For all you Twitter folks, this title refers to @rachidH, @DrMarm and @BirdGalAlcatraz getting together yesterday for a fantastic TweetUp to explore some of the flora and fauna of the San Francisco Bay Area and Marin County, CA.
Laura & Jann have met for photo outings before, but this is the first time we've had the pleasure of meeting our long-time friend, Rachid, face to face as he traveled to San Francisco to visit family here. Many of you know Rachid from Twitter and joined us in fretting for his safety and whereabouts during the Egyptian Revolution since he had arrived in Cairo the day before all hell broke loose. We were all gratified when we finally got a tweet from him some days later that he was safe in Dubai.
We had a wonderful adventure yesterday visiting Muir Woods, Stinson Beach, Olema and some favorite birding haunts in Marin County. Here are some of the birding photos of this most Excellent Adventure, which included more than one life bird along the way.
First up, a pair of House Sparrows who decided that a shallow dirt bowl outside the restaurant where we had lunch was the perfect place to hunker down for a nice dust bath.
We then headed over to the wastewater treatment plant in San Rafael where we thought it likely we'd see some waterfowl and maybe a wild bird or two. We weren't disappointed. First, a Great Egret flew in and landed at the water's edge and began looking for food immediately. We also got some good looks at Red-winged Blackbirds which were abundant.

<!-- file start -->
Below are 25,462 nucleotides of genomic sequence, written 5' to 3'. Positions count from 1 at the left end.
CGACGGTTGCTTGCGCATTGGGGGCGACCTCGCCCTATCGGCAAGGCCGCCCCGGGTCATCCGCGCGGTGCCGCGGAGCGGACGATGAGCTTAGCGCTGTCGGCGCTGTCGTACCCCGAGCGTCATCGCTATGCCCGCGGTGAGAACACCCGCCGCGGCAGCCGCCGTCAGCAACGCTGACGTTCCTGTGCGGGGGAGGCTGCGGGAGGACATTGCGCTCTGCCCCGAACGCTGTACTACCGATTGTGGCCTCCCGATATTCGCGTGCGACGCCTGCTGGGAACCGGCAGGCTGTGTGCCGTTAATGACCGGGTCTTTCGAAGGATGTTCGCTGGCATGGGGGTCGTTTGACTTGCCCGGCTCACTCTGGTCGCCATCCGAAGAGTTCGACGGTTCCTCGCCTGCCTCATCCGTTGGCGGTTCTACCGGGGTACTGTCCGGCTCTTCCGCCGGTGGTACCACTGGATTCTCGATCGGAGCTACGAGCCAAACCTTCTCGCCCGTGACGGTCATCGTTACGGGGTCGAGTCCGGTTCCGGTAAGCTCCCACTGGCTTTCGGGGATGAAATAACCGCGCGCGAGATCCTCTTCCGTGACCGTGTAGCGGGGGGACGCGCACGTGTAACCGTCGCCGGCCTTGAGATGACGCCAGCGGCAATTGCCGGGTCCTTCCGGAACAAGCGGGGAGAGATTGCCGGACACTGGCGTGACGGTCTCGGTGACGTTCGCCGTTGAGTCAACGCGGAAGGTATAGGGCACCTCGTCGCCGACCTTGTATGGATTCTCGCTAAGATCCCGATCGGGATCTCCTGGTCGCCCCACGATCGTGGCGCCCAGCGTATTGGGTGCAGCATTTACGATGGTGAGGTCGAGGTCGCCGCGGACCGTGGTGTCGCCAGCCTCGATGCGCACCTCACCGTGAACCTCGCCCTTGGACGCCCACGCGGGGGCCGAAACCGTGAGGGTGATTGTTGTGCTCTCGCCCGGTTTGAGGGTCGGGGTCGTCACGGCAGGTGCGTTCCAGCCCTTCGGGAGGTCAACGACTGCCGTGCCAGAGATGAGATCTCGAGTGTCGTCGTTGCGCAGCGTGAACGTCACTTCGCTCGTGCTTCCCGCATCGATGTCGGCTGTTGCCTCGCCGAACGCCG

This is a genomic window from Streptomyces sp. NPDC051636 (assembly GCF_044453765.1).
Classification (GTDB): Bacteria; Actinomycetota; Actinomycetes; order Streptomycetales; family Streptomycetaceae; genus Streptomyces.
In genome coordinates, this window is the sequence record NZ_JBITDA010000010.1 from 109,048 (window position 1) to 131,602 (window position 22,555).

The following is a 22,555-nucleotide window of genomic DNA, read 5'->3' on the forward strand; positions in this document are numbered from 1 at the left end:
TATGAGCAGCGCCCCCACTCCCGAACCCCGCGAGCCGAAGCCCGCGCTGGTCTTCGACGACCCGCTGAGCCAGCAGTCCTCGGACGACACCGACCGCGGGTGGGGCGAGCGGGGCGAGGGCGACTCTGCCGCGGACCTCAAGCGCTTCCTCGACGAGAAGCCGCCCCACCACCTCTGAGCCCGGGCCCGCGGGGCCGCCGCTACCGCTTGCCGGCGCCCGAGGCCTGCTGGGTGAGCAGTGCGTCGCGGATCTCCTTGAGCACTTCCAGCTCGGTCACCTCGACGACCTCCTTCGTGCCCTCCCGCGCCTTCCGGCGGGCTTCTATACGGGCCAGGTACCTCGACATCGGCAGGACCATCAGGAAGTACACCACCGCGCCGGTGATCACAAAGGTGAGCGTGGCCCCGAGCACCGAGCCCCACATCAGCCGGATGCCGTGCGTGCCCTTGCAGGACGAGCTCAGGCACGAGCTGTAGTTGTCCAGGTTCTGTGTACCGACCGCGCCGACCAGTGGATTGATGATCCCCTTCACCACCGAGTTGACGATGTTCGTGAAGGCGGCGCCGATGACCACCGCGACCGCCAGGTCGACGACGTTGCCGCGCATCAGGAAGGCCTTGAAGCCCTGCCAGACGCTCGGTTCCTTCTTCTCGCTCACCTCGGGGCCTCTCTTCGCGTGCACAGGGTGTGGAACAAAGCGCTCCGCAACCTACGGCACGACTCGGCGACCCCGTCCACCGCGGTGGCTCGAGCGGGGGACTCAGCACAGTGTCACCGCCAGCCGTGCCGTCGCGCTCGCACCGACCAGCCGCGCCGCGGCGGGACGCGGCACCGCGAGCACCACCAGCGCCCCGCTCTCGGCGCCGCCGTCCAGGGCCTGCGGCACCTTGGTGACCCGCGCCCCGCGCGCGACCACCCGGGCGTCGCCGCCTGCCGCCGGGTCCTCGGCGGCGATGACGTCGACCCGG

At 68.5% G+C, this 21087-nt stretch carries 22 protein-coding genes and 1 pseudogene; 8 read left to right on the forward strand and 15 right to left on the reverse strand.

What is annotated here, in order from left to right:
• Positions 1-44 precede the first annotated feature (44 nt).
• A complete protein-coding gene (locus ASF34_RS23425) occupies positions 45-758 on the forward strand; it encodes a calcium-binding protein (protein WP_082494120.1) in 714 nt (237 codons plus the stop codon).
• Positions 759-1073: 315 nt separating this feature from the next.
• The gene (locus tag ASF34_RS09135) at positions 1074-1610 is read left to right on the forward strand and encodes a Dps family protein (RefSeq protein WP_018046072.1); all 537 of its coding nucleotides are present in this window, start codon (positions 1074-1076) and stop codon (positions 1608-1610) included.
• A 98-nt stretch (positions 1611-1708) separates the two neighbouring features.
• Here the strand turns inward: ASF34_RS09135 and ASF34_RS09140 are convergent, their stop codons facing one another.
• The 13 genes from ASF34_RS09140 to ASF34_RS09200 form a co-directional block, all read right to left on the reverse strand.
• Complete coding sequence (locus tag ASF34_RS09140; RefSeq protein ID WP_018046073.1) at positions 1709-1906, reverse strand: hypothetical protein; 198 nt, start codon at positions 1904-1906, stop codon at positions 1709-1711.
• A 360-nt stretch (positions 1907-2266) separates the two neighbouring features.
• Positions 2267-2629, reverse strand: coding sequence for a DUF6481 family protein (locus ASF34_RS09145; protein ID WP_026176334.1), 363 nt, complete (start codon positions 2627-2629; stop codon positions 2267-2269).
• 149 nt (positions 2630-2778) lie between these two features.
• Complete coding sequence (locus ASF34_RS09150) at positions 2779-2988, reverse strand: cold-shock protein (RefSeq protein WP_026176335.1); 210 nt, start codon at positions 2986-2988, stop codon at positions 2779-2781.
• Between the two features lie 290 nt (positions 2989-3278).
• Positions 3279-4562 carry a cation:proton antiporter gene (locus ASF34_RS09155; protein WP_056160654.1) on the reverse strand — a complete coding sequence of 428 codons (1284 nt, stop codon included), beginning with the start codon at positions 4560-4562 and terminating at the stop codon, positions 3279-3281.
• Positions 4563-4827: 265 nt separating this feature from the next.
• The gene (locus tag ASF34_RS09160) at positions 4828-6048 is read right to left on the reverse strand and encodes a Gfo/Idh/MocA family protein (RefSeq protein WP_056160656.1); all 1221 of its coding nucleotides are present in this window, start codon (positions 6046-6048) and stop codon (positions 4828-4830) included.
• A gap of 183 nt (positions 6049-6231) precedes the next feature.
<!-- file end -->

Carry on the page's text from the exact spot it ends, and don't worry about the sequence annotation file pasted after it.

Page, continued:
Walking around the main ponds on the site, we were buzzed by Barn Swallows whirling everywhere overhead and across the water. Rachid spotted this pair that actually perched long enough for us to catch a few shots before they took to the air again.
Then there was one little Song Sparrow all by its lonesome, singing its heart out.
And although this Steller's Jay wasn't in the same location, we did manage to grab of few pics of this guy on the grounds at Cavallo Point, part of the former Fort Baker right near the base of the Golden Gate Bridge on the north side.
As we headed out toward the large fishing pier near Cavallo Point, we noticed perhaps a dozen black & white somethings floating in the water, their heads tucked down, sleeping. Laura asked, "What are those?" as I slowed the car down, wondering myself. At first I thought they might be Greater Scaups because I couldn't see them quite close enough. Here are two of them:
Then one of them raised its head and that long, distinctive neck and bill emerged, announcing that we'd come upon a whole flock of sleeping Western Grebes. I'm so used to seeing them at a distance, diving and disappearing in a flash, that I could scarcely believe that a whole flock of them was just lolling about nearby in the harbor. Here are a few more looks:
We then walked out onto the fishing pier where we saw many Western and Ring-billed Gulls, along with a few Double-crested Cormorants in the water, diving and searching for dinner. Rachid and I both did a double take when we spied another fish chaser much lighter in color, popping up and diving repeatedly. At first we thought it was a juvenile cormorant, but after consulting some field guides, it was clear we had the prize of the day: a juvenile Red-throated Loon, and a lifer for all of us. We got some very good looks as you'll see from these shots:
It truly was a most excellent adventure made even more special by having the opportunity for Twitter friends to meet IRL - in real life, for those of you who don't know the shortened language of Twitter. We had an absolute blast and look forward to doing it again in the future. Rachid will be posting some of his photos on Twitter in the days ahead and you also won't want to miss Laura's next blog post (probably Saturday) where she'll share some of her great shots as well, including Muir Woods. Check out her blog at http://www.drmarm.wordpress.com.